Microsoft has once again looked south of the border for a new leader for the Canadian business, naming Janet Kennedy as new president of Microsoft Canada as former president Max Long heads back to Redmond.
Kennedy, an eleven-year Microsoft veteran, will take the helm at the company’s Mississauga, Ont. headquarters immediately, and the company said that she will be moving to the Toronto area in the near future. She comes to head up Canadian operations after spending five years as the company’s regional vice president for enterprise customers in the western United States. The company said that in that role, the business grew 33 percent to $3 billion. In a statement, the company gives Kennedy credit with being “instrumental in leading the transformation to the cloud with some of the largest and earliest customers on Office 365.”
“Microsoft has a clear mission to help people and businesses realize their full potential and I couldn’t be prouder to be joining the team helping Microsoft achieve its full potential here in Canada,” said Kennedy in a prepared statement. “The foundations that have been built by my predecessors are incredibly strong, and I’m honoured to be making Canada – and Microsoft Canada – my new home.”
Former president Long is on his way back to the U.S. less than 18 months after coming to Canada, this time to head up Microsoft’s services business in the Americas.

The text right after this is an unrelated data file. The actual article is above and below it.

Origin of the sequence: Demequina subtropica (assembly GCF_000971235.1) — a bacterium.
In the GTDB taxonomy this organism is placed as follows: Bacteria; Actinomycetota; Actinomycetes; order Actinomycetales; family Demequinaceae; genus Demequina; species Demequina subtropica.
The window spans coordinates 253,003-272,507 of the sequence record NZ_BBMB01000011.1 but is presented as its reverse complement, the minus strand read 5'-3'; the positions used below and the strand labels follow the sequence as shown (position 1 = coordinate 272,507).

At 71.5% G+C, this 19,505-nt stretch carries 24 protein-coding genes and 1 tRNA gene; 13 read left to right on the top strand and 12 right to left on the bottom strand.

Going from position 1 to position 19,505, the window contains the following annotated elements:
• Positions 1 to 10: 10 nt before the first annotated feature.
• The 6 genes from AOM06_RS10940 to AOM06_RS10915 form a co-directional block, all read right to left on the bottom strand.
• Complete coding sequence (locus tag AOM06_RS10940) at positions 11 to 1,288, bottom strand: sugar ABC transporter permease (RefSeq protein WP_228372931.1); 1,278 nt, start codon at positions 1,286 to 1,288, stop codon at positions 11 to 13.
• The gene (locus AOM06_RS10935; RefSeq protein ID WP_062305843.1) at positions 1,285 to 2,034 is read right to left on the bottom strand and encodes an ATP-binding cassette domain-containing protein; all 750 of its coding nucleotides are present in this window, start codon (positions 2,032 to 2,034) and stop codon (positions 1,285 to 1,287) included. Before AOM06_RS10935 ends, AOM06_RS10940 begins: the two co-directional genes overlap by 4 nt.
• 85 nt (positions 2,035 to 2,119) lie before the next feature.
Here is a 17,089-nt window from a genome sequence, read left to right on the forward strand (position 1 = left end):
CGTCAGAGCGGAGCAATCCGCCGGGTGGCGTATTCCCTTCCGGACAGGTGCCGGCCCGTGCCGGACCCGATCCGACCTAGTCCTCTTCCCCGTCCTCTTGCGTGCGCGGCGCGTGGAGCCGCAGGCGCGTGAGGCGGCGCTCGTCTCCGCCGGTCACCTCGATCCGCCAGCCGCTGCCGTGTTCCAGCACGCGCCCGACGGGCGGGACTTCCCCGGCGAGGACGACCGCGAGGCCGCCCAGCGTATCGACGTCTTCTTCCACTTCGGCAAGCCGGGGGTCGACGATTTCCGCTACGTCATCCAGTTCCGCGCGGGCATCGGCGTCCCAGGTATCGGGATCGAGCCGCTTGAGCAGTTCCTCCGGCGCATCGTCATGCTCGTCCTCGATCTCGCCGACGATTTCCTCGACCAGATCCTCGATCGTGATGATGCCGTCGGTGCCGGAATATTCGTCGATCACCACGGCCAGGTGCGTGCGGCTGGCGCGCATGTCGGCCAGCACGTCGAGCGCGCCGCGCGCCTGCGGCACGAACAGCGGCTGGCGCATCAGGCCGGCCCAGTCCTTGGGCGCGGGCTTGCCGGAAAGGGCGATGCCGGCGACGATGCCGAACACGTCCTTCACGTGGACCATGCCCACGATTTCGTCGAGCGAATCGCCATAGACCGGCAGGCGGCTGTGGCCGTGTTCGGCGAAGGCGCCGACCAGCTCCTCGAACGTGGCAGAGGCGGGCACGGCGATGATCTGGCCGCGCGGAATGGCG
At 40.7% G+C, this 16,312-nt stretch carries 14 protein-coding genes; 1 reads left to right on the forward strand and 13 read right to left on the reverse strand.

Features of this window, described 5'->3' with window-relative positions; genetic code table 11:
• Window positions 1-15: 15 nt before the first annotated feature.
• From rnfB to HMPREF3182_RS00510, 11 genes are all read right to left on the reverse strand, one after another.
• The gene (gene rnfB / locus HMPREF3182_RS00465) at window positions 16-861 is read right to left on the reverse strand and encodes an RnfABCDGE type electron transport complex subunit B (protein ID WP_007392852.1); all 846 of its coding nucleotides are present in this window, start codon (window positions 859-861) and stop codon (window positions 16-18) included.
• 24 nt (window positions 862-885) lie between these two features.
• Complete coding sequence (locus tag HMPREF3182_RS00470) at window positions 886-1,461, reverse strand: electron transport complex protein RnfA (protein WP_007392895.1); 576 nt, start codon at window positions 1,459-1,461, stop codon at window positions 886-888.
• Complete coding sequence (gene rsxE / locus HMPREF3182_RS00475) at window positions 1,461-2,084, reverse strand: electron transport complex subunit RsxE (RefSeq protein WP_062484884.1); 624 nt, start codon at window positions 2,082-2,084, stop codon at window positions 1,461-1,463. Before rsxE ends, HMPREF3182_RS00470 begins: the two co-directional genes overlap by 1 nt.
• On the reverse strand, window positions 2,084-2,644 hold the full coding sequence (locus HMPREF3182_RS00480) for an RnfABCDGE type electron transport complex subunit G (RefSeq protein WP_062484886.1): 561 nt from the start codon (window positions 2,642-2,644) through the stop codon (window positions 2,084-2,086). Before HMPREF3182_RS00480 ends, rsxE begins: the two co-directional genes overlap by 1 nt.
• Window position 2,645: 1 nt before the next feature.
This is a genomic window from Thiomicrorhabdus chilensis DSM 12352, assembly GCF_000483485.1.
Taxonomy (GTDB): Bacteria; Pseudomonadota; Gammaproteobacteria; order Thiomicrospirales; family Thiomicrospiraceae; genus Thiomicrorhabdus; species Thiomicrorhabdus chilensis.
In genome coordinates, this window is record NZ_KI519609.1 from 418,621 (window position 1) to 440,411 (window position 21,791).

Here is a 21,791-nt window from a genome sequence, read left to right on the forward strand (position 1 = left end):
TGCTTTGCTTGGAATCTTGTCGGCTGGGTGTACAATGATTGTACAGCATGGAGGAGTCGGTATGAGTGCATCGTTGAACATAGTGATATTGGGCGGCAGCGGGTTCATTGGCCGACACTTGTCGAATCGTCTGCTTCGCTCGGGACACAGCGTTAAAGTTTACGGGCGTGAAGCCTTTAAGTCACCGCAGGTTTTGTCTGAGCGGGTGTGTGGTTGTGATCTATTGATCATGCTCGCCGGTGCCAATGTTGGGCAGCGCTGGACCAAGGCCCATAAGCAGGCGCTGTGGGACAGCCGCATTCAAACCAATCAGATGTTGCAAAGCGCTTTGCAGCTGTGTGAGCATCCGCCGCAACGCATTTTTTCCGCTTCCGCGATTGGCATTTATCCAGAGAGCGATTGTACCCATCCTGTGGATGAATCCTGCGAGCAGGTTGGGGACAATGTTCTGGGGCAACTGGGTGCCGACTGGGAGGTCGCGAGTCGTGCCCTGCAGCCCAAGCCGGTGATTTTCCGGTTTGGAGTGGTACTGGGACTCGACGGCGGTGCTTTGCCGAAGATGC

Kennedy arrives to head up the Canadian organization in the midst of considerable shakeup at the company. Along with Long’s departure, the company recently parted ways with former channel chief Greg Larnder, and Dennis Cerasoli, the company’s new head of its Small and Midsize Solutions and Partners Group in Canada, has just been in-country since July.
Beyond that, of course, there are broader shakeups at Microsoft, as it struggles with redefining its identity, and in some cases its relationships with partners, as a devices and services company rather than a pure software vendor.
Kennedy came to Microsoft from IBM, and has an education background in industry management and engineering from Purdue University, as well as an MBA from Queens University (in Charlotte, NC, not Queen’s University in Kingston, Ont.).
She becomes the third Microsoft Canada chief in less than three years, following Long’s term, and the last of that of Eric Gales, now president of VMware Canada.